At about the same time, according to a study published in the Archives of Internal Medicine, the end-of-life costs for patients without advance directives were approximately three times those of patients who had prepared such documents. More than 70 percent of us will face at least one end-of-life decision in our lifetime, according to American Medical Association estimates. Yet less than 15 percent of the American population has signed advance health care directives such as a living will.

Given this background, Congress passed the Patient Self Determination Act in 1990 to try to bring awareness to Americans about advance health care directives such as living wills — and, of course, for cost containment should folks decide not to pursue extraordinary measures at end of life. The Patient Self Determination Act is the reason hospitals and other health care providers that accept Medicare and Medicaid are required to ask patients, on admission, whether they have advance health directives.

With budget cuts at the forefront of the governmental mindset today, there are moves afoot to reduce the cost of Medicaid and Medicare.

In Wisconsin, a legislative committee is considering a requirement that all Medicaid recipients file either a living will or health care power of attorney as a cost-cutting device. The reason, according to one Wisconsin legislator, is that approximately 75 percent of the cost of health care in a person's life is spent during the last two months. If signed into law, each Medicaid recipient would be forced to either sign an advance directive or lose eligibility and, presumably, the state would use the choices made in these documents to gauge their Medicaid budgeting process.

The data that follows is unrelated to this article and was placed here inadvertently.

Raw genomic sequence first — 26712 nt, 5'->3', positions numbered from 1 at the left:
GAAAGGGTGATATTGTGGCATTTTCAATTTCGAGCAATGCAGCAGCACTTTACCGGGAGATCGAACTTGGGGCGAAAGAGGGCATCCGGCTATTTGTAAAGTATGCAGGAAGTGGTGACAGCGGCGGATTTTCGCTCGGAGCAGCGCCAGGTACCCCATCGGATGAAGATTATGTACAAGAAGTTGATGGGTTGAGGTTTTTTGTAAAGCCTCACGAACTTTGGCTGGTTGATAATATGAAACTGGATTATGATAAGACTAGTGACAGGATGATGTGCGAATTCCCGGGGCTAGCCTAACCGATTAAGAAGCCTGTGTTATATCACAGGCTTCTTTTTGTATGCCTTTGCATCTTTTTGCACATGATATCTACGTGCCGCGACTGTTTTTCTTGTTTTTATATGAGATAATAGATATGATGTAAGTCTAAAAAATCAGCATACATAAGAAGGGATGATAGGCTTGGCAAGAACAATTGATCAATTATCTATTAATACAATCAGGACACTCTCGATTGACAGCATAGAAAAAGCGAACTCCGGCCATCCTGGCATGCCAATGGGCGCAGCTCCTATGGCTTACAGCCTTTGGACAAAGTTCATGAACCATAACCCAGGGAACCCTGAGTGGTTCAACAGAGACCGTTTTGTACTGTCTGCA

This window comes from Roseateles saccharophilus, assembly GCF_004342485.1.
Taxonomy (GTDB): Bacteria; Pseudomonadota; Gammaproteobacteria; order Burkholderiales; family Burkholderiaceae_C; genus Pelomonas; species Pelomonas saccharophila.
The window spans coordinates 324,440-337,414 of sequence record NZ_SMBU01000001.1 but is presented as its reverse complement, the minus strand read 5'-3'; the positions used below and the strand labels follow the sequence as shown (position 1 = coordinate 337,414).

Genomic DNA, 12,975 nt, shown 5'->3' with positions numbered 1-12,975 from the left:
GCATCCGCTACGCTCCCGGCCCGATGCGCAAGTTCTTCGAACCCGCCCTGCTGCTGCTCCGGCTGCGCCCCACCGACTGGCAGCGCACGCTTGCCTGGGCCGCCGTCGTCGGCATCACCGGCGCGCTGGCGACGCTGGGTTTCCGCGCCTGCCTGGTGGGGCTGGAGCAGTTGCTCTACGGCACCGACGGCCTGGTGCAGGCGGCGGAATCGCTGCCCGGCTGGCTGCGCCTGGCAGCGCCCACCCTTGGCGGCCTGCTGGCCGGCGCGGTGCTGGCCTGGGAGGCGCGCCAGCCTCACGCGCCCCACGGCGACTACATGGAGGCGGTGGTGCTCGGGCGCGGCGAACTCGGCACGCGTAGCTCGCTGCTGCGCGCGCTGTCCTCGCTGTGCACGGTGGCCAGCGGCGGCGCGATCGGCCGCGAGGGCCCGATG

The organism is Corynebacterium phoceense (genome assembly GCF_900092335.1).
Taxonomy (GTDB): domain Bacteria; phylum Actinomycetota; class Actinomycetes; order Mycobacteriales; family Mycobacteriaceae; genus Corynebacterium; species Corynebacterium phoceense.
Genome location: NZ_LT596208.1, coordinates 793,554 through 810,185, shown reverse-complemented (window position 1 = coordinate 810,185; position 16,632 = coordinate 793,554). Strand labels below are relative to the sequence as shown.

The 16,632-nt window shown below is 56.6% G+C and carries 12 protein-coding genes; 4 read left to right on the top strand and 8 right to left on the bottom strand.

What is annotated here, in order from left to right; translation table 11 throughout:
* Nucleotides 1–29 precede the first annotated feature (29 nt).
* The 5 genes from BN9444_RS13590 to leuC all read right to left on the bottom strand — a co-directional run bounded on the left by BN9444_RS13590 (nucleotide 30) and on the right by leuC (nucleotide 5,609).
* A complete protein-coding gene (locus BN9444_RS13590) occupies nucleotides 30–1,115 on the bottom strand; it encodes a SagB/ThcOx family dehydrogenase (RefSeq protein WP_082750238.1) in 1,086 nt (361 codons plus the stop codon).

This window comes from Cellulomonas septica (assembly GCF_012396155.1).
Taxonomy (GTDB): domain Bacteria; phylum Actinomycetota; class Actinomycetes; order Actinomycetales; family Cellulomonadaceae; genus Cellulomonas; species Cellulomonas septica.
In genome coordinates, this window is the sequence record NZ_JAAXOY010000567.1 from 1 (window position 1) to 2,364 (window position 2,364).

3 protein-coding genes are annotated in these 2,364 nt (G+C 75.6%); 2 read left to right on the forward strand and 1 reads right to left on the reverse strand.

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Under federal law, patients are not required to either sign directives or file them with the government.

In early May of this year, the Secretary of the Department of Health and Human Services encouraged seniors to sign living wills to help reduce Medicare's mushrooming health care costs. According to governmental statistics, one-third of the nearly $300 billion Medicare budget is used to provide care during the final year of life. The Secretary also stated that he was considering a suggestion from a congressman that would require physicians to educate and promote directives for end-of-life treatment, in part to save a large amount of Medicare money.

While we are staunch advocates of self-determination after education, we don't believe that seniors or anyone else should be forced to make decisions to satisfy budget-cutting legislators and bureaucrats when there is plenty of other waste out there that could be cut without scaring the dickens out of seniors. We don't believe your mother tearing up her documents solves the problem, but we certainly understand her concerns.

Every weekday JewishWorldReview.com publishes what many in in the media and Washington consider "must-reading". Sign up for the daily JWR update. It's free. Just click here.

JAN L. WARNER received his A.B. and J.D. degrees from the University of South Carolina and earned a Master of Legal Letters (L.L.M.) in Taxation from the Emory University School of Law in Atlanta, Georgia. He is a frequent lecturer at legal education and public information programs throughout the United States. His articles have been published in national and state legal publications. Jan Collins began co-authoring Flying SoloŽ in 1989. She has more than 27 years of experience as a journalist, writer, and editor. To comment or ask a question, please click here.


© 2005, Jan Warner